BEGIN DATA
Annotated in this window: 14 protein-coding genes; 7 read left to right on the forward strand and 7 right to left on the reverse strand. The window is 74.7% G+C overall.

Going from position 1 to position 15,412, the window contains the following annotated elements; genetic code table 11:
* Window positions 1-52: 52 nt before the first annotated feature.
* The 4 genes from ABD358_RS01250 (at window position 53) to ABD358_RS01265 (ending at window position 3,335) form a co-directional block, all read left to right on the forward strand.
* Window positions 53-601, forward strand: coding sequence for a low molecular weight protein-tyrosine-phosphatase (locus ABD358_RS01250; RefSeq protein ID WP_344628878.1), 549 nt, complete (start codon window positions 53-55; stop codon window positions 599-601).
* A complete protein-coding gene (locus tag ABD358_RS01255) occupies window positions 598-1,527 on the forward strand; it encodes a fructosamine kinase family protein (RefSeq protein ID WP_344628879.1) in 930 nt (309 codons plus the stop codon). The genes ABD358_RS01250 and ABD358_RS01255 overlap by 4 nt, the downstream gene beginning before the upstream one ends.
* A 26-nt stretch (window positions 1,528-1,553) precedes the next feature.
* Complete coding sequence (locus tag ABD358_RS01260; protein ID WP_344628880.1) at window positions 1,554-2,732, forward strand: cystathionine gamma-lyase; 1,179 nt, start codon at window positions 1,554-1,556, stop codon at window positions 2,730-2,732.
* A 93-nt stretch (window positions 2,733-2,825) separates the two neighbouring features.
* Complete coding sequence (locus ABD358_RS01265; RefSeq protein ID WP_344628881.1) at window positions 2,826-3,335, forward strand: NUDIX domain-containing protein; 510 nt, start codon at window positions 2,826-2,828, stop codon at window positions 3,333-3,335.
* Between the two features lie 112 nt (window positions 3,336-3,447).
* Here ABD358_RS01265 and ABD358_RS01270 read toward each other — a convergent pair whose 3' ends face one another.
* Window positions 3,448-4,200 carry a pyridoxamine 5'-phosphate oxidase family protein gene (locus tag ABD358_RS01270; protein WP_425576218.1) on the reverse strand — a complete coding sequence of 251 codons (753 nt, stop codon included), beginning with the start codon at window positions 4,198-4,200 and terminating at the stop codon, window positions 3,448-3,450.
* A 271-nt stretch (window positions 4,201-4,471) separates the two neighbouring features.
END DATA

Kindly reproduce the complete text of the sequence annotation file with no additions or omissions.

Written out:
Annotated in this window: 14 protein-coding genes; 7 read left to right on the forward strand and 7 right to left on the reverse strand. The window is 74.7% G+C overall.

Going from position 1 to position 15,412, the window contains the following annotated elements; genetic code table 11:
* Window positions 1-52: 52 nt before the first annotated feature.
* The 4 genes from ABD358_RS01250 (at window position 53) to ABD358_RS01265 (ending at window position 3,335) form a co-directional block, all read left to right on the forward strand.
* Window positions 53-601, forward strand: coding sequence for a low molecular weight protein-tyrosine-phosphatase (locus ABD358_RS01250; RefSeq protein ID WP_344628878.1), 549 nt, complete (start codon window positions 53-55; stop codon window positions 599-601).
* A complete protein-coding gene (locus tag ABD358_RS01255) occupies window positions 598-1,527 on the forward strand; it encodes a fructosamine kinase family protein (RefSeq protein ID WP_344628879.1) in 930 nt (309 codons plus the stop codon). The genes ABD358_RS01250 and ABD358_RS01255 overlap by 4 nt, the downstream gene beginning before the upstream one ends.
* A 26-nt stretch (window positions 1,528-1,553) precedes the next feature.
* Complete coding sequence (locus tag ABD358_RS01260; protein ID WP_344628880.1) at window positions 1,554-2,732, forward strand: cystathionine gamma-lyase; 1,179 nt, start codon at window positions 1,554-1,556, stop codon at window positions 2,730-2,732.
* A 93-nt stretch (window positions 2,733-2,825) separates the two neighbouring features.
* Complete coding sequence (locus ABD358_RS01265; RefSeq protein ID WP_344628881.1) at window positions 2,826-3,335, forward strand: NUDIX domain-containing protein; 510 nt, start codon at window positions 2,826-2,828, stop codon at window positions 3,333-3,335.
* Between the two features lie 112 nt (window positions 3,336-3,447).
* Here ABD358_RS01265 and ABD358_RS01270 read toward each other — a convergent pair whose 3' ends face one another.
* Window positions 3,448-4,200 carry a pyridoxamine 5'-phosphate oxidase family protein gene (locus tag ABD358_RS01270; protein WP_425576218.1) on the reverse strand — a complete coding sequence of 251 codons (753 nt, stop codon included), beginning with the start codon at window positions 4,198-4,200 and terminating at the stop codon, window positions 3,448-3,450.
* A 271-nt stretch (window positions 4,201-4,471) separates the two neighbouring features.